The Search for New Neighbors

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Dear Apartment Guru,

I live in a four-unit brownstone and my upstairs neighbors are getting ready to move out. I love them. Our dogs play together and they are perfect neighbors. My problem is, my dog hates cats so I am hoping whoever moves in doesn't have a cat. Also, I REALLY don't want young kids moving in up there because we share a backyard and it could get noisy with running back and forth upstairs. Now, I don't think I have much say in who we can get to move in there. But is there any way or anything I can say to my management company to help influence them with their decision about who moves in? If so, what can I do?

-- Discerning, Not Discriminating



Dear Discerning,

I don't think there is a single reader out there who doesn't sympathize with your situation. To go from "the perfect neighbors" to the great unknown is a scary proposition, indeed.

"I totally get why she'd be concerned," agrees Gabe Leibowitz, managing director of Above Ground Realty in New York City, "But [discriminating against] kids is so far out of the question, it's not even funny -- that would be a violation of every NYC law and fair housing code imaginable."
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So what can you do? Change is hard enough even when you are clear on what the projected outcome will be. But in your case, there are no guarantees. So one thing you might think about doing is to make some of those unknown variables, known. In other words, conduct your own neighbor search!

You obviously can't have final say on renting out the place, but you can be responsible for spreading the word, very specifically to people who parent neither human nor cat. Once you have a few interested parties, put them in touch with your landlord/Realtor.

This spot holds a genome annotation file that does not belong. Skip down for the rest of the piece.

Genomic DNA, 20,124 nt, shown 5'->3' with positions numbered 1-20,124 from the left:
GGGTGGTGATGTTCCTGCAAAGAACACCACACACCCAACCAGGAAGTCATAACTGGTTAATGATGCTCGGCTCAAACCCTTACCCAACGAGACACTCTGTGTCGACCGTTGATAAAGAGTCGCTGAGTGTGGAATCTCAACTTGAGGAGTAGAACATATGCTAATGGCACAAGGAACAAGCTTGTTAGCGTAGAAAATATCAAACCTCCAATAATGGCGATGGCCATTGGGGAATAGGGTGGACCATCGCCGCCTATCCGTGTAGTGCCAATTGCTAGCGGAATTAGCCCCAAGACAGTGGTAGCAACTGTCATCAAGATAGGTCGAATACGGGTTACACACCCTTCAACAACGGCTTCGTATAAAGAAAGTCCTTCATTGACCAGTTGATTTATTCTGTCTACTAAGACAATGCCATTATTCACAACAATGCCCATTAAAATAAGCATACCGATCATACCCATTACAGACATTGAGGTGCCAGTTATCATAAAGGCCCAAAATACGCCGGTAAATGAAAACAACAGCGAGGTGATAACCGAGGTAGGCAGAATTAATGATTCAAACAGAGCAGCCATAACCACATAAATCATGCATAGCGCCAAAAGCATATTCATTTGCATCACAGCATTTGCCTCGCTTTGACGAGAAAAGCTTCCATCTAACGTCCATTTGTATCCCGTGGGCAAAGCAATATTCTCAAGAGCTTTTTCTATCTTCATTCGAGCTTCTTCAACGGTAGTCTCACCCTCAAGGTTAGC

"If you happen to have a personal relationship with your landlord," continues Leibowitz, "it's not absurd to gently mention that if all things are equal, you'd prefer to not have [something like] a barking dog above you since landlords can refuse to allow pets."

In fact, Discerning, if you have a personal relationship with your building's management, you are free to mention anything you want -- from cats, to kids, to people who enjoy cooking with a lot of stinky garlic. However, your building's management, by law, might not be able to do anything about it.

Still, by planting the seed, you might be able to help in guiding the final outcome. Try something like, "Look, I know you can't do anything about this, but if two applicants come to you at the same time with very similar financial backgrounds and one is cat/child free and the other is not, I am simply nudging you in the direction of freedom."

Also, if you happen to be home at the time of open houses and viewings, you can always strike up a conversation with any potential neighbors. Why not mention that your dog hates cats (and throw in kids for good measure)? Since these people will be sharing a backyard with you, it will be good information for them to have when making their own decision about moving in. Not everyone wants to start a new living arrangement with a crazy dog-owner who has a crazy dog.

Anyway, it can't hurt.

Have a question for the Apartment Guru? Email her at: apartmentguruquestions@gmail.com


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